Rabbi Lee Buckman, who oversaw innovations in curriculum and developed a far-reaching strategic plan for the Anne and Max Tanebaum Community Hebrew Academy of Toronto, is leaving as head of school in August. He will stay on to help with the transition until December 2017.
Jonathan Levy, 43, who was the principal at the school’s Kimel campus in Vaughan for six years and is currently the principal at the Wallenberg campus, will become head of school in September 2017.
Rabbi Buckman, 54, who took over as head of school in September 2013, will be making aliyah with his wife.
During his tenure at TanenbaumCHAT, Rabbi Buckman oversaw the development of a strategic plan that financially supported the school’s two campuses, called for more aggressive recruitment of students and emphasized finding new sources of funding.
Among his achievements, Rabbi Buckman pointed to a new engineering and robotics program at the school.
“The goal of the program is not just to introduce students to the field of engineering, but to introduce students to a new way of thinking about how to approach complex problems that don’t have easy solutions,” he said.
The high school has also been re-evaluating its Jewish studies curriculum.
“Jewish studies is what distinguishes CHAT from other good schools. If the program is not inspiring and relevant… we’ve missed out on the only thing that dramatically distinguishes us from other schools,” he said.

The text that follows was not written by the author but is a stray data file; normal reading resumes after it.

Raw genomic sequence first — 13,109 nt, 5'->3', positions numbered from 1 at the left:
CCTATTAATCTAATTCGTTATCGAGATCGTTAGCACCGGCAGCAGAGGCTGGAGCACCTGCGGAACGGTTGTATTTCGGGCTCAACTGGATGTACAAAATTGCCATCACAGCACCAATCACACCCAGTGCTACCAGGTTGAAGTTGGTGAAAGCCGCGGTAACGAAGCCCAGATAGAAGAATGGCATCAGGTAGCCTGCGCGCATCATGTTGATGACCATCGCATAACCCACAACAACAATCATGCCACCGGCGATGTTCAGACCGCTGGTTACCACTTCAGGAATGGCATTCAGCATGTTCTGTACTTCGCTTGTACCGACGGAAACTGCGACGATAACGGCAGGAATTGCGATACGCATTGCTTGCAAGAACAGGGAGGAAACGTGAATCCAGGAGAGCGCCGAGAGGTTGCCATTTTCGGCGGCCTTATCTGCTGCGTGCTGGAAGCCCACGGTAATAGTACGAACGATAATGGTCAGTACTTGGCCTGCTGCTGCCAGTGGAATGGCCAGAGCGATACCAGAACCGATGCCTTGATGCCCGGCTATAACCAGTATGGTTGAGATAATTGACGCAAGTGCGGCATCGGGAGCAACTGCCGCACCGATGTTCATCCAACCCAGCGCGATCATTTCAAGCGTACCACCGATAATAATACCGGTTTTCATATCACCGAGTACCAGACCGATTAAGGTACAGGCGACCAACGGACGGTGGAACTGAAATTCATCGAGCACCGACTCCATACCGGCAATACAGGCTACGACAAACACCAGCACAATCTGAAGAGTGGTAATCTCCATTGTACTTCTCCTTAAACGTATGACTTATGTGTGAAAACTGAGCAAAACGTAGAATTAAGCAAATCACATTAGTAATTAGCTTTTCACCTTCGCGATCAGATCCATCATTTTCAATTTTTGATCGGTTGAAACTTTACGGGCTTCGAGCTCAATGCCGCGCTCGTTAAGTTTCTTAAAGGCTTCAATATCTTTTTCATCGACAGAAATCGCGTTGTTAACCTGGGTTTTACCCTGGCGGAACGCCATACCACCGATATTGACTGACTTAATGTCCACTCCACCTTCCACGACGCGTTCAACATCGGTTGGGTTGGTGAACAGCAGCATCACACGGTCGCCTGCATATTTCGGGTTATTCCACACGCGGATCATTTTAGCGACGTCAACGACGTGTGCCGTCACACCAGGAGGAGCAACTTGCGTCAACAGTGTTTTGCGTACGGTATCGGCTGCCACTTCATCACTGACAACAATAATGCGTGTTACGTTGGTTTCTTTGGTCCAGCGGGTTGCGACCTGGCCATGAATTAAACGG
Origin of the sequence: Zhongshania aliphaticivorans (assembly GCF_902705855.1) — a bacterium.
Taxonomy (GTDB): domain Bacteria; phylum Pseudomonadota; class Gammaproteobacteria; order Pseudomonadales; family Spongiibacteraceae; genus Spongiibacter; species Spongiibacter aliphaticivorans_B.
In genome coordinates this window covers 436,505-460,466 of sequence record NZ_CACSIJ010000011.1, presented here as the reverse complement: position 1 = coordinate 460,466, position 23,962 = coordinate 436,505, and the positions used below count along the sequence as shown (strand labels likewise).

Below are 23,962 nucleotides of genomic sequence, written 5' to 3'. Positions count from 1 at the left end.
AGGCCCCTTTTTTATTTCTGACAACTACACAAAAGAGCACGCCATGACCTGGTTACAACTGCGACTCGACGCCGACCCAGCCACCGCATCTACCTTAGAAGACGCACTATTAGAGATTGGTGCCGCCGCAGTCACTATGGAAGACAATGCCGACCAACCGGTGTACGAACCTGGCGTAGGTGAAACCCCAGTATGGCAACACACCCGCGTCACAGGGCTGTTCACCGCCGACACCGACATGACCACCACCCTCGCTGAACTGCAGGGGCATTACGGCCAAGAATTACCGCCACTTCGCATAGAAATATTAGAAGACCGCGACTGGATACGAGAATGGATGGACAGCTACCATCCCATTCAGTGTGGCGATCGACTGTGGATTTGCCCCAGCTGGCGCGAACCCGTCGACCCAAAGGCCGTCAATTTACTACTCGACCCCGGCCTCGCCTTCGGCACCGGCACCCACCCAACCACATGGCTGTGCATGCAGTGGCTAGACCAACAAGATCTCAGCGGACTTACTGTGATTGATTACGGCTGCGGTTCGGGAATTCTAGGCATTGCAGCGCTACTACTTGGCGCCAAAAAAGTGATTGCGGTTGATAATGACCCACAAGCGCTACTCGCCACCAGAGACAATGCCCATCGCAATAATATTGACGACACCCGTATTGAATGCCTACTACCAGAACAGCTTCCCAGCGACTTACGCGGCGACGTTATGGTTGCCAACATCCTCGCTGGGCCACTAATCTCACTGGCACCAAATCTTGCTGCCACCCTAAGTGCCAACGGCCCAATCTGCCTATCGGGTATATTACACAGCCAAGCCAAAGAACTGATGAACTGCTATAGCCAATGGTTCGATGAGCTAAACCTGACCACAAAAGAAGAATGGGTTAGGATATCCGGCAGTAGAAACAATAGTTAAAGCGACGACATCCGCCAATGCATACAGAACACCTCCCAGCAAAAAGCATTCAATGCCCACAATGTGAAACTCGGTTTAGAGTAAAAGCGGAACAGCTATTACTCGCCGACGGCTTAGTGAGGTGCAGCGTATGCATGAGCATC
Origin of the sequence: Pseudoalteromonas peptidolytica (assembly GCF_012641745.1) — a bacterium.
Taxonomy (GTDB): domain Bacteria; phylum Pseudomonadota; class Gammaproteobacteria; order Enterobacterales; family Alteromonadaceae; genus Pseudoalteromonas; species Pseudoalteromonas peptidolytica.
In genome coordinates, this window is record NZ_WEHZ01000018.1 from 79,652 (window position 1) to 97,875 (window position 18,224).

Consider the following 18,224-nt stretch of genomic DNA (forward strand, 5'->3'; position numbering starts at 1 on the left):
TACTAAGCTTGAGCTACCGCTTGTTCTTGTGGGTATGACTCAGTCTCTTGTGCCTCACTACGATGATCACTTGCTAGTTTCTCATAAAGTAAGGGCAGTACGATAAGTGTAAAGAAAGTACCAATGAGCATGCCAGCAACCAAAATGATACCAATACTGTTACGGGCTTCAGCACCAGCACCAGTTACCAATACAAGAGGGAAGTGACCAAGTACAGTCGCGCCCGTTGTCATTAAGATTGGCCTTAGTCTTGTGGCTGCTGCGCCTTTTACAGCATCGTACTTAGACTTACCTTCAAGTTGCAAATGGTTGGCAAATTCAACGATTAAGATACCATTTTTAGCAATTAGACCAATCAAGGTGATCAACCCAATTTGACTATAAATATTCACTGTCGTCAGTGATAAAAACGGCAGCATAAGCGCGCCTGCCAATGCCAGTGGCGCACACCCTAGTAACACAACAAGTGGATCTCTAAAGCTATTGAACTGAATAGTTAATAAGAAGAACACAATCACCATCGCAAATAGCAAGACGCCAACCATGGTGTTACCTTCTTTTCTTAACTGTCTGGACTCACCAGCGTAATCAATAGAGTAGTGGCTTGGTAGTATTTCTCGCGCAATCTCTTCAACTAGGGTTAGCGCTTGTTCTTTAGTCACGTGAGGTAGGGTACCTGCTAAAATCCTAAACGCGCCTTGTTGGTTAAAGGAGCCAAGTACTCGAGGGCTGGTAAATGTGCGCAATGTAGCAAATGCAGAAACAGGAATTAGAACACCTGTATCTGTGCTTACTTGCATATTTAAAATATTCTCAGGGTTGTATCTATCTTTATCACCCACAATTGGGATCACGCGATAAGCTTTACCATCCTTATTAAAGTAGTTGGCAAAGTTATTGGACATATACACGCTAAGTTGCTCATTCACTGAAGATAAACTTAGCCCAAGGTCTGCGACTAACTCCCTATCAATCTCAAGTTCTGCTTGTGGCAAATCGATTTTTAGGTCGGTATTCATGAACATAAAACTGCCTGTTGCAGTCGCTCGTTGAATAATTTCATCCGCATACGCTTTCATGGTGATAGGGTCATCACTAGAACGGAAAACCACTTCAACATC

“We brought a process called standards and benchmarks to the school that has enabled us to embark on a long-term and very sustained reflective project to evaluate our Jewish studies curriculum and to improve it. It’s a huge commitment on the part of our teachers… and our students have reaped the benefits.”
The greatest challenges facing the incoming head of school will be affordability and dropping enrolment, problems confronting every day school, Rabbi Buckman said.
In September, the north campus of the Leo Baeck Day School, an elementary school affiliated with the Reform movement, will begin sharing space with TanenbaumCHAT’s Kimel campus on the grounds of the Lebovic Jewish Community Campus in a bid to shore up both school’s declining enrolments.
Despite its challenges, the school, which has 966 students on two campuses, is in good shape, Rabbi Buckman said.
“I’m leaving it in excellent academic shape,” he said. “It’s in a condition where people are thinking strategically both educationally and institutionally.”
Ray Rubin, president of TanenbaumCHAT’s board of directors, said the board was surprised to receive Rabbi Buckman’s resignation.
“There was no reasonable expectation he was going to leave,” she said. “Rabbi Buckman is an outstanding leader. He’s left a tremendous legacy. He’s created a vision that we hope will be implemented over many years to come.”
Levy had already been identified as a potential successor, and after consulting “a number of executive recruiters,” the board concluded that “Dr. Levy was our guy,” Rubin said.
Levy, who was raised and educated in Montreal, came to Toronto in 2009, after serving as assistant principal at Montreal’s Hebrew Academy. He earned a PhD in social welfare, studying how schools could assist troubled ultra-Orthodox boys.
Although he has been a principal at TanenbaumCHAT for eight years, Levy said he was going to take time to study the entire system as head of school before announcing any initiatives.
“We have a number of new projects that we’ve started and I think it’s important to see the school from a new perspective before I jump to any quick changes.”
Rabbi Buckman, who had been head of Greenfield Hebrew Academy in Atlanta, Ga., before coming to Toronto, said he and his wife will be moving to join one of their four sons who lives in Israel.
“It was a short but productive 3-1/2 years. We’ve always intended to make aliyah… we decided this was the time to do it,” he said